Review (Guest): Altered Genes, Twisted Truth: How the Venture to Genetically Engineer Our Food Has Subverted Science, Corrupted Government, and Systematically Deceived the Public

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Steven M. Drucker

A meticulously documented account of corporate influence overriding sound science at the U.S. FDA

By n brown on March 7, 2015

Author Steven Druker raises an interesting parallel between computer systems and genetic manipulation. While computer systems – especially those that are life-dependent and life-sustaining – are carefully tested and retested to make sure that no “glitch” or “bug” could cause catastrophic harm, alterations to the far more complex genetic code of plants are made without similar precautions. These novel plants are grown, harvested, and consumed with little or no independent testing.

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Mar 10

Review: Digital Humanitarians – How Big Data is Changing the Face of the Humanitarian Response

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Patrick Meier

5.0 out of 5 stars World-Changing Book Documenting Intersection of Humans, Technology, and Policy-Ethics, February 2, 2015

This is a hugely important work, one that responds to the critical needs outlined by Micah Sifry in The Big Disconnect: Why The Internet Hasn’t Transformed Politics (Yet) and others such as myself writing these past 25 years on the need to reform the pathologically dysfunctional US secret intelligence community that is in constant betrayal of the public trust.

Digital Humanitarians are BURYING the secret world. For all the bru-ha-ha over NSA’s mass surveillance and the $100 billion a year we spend doing largely technical spying (yet only processing 1% of what we waste money on in collection), there are two huge facts that this book, FOR THE FIRST TIME, documents:

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Feb 2

Review: EMERGE! The Rise of Functional Democracy and the Future of the Middle East

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Elza S. Maalouf, Foreword by Don Beck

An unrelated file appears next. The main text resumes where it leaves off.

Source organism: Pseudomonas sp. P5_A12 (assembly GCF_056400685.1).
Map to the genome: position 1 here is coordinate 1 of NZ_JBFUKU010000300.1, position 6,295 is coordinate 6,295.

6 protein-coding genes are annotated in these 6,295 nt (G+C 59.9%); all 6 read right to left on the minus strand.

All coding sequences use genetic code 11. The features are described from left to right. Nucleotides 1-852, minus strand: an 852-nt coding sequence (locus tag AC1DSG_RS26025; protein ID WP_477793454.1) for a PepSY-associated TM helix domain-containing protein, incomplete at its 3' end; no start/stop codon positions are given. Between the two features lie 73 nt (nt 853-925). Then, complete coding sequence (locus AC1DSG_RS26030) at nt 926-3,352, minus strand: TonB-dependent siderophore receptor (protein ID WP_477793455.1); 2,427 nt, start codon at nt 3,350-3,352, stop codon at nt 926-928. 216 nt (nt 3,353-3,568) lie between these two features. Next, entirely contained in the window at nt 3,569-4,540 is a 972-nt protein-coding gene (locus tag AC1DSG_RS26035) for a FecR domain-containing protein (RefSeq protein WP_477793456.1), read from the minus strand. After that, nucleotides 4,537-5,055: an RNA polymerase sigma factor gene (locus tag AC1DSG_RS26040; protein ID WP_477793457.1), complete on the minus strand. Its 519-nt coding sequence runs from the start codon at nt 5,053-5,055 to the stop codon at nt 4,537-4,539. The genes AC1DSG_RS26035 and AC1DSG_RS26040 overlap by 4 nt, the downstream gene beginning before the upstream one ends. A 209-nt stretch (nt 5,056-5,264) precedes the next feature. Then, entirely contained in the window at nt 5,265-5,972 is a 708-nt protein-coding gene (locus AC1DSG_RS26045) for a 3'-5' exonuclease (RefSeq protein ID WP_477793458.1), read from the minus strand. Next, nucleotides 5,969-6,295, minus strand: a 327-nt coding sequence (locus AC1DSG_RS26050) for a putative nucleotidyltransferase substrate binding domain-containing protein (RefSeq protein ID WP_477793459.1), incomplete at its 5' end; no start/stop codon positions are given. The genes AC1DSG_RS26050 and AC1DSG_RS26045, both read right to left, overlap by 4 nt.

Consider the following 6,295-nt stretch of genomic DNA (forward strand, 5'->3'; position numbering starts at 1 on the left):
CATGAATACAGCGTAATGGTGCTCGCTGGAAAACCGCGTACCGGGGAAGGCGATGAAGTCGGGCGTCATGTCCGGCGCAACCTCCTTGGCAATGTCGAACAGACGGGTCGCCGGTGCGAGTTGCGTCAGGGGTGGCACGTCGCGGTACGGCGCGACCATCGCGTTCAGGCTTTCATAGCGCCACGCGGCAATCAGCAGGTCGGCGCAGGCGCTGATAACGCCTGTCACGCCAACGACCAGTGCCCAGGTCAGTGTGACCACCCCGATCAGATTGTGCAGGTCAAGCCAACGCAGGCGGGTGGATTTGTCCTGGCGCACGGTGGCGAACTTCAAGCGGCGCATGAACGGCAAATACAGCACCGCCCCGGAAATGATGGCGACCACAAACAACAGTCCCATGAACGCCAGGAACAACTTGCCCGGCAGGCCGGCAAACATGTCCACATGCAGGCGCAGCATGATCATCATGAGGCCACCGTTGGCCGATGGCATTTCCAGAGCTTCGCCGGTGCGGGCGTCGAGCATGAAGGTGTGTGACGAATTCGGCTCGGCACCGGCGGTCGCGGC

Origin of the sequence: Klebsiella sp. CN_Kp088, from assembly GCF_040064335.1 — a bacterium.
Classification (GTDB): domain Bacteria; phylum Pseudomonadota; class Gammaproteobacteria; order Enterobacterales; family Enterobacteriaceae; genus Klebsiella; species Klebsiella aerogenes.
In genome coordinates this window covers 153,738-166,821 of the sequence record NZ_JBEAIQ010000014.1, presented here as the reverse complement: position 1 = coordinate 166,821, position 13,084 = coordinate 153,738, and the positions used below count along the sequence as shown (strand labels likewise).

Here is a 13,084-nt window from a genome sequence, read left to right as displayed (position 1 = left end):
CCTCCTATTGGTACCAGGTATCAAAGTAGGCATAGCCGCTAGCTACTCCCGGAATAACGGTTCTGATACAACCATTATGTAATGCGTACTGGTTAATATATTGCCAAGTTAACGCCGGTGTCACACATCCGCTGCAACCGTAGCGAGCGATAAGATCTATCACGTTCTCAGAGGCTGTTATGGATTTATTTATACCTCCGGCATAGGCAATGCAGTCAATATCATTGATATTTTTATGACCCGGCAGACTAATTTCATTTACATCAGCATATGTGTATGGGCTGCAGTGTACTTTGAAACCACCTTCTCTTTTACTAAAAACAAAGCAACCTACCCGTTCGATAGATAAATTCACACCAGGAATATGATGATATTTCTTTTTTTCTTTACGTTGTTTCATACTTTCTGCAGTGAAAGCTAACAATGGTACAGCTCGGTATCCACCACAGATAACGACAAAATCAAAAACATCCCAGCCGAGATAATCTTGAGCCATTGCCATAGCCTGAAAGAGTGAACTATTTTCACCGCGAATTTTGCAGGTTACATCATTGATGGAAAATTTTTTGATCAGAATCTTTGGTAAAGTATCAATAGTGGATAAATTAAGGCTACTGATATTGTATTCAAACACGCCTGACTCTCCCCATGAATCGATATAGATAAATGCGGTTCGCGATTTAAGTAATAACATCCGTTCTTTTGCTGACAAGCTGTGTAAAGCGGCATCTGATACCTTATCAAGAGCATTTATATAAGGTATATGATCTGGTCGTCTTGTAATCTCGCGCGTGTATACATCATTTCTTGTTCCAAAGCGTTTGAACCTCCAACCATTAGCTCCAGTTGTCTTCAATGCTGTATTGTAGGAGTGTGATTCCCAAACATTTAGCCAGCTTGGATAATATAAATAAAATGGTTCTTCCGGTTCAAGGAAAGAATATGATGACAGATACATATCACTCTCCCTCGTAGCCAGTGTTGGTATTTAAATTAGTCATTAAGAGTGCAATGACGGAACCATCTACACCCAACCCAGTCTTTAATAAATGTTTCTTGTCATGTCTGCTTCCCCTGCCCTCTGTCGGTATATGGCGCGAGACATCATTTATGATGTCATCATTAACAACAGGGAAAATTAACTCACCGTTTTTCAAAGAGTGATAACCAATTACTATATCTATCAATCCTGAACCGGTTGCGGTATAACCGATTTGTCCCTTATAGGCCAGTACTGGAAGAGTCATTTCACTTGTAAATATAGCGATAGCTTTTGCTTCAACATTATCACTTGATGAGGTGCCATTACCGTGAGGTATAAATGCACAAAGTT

5.0 out of 5 stars Extraordinary — Empowering, World-Changing, Rich in Substance, December 6, 2014

This book was recommended to me by Michael Ostrolenk, whom I consider one of the most inspiring transpartisan figures in America today, and endorsed by Elisabet Sahtouris, evolution biologist and “Yoda” to many of us. Given those two recommendations, my own review is pro forma, summary notes for smart people.

This is a most extraordinary book that I found deeply absorbing, inspiring, and practical. It is an original work in every possible sense of the word, and brings to the public insights, concepts, and methods that are essential to creating peace and prosperity among vastly diverse groups whose cultures, mind-sets, life conditions, and existing forms of governance and economics are not just in conflict, but downright pathologically dysfunctional.

Within this rich offering are a few things that are simply not found elsewhere, that could and should redefine and mature Western and Eastern understanding and practice:

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Dec 6

Review: Revolution

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Russell Brand

5.0 out of 5 stars Brilliant, Intricate, Non-Violent, and Optimistic, November 4, 2014

In relation to the 2,000 plus non-fiction books I have reviewed here at Amazon, this book is brilliant. Normally I would consider giving it four stars for lacking an index and endnotes, obviously needed for the poorly educated morons that cannot grasp the many (many) direct references to top authors and thinkers. For crying out loud, Thomas Piketty, author of Capital in the Twenty-First Century is received by the author in his home and cited in this book, as are so many others. So a solid five stars for impact and self-made erudition.

Let me state very clearly that the publisher has sodomized this author by not including an index, a bibliography, or endnotes. As the top Amazon reviewer for non-fiction, reviewing books across 98 distinct non-fiction categories, I am blown away by the clever, poetic, and pointed manner in which the author has integrated a vast (vast) range of reading and personal conversations into this book.

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Nov 4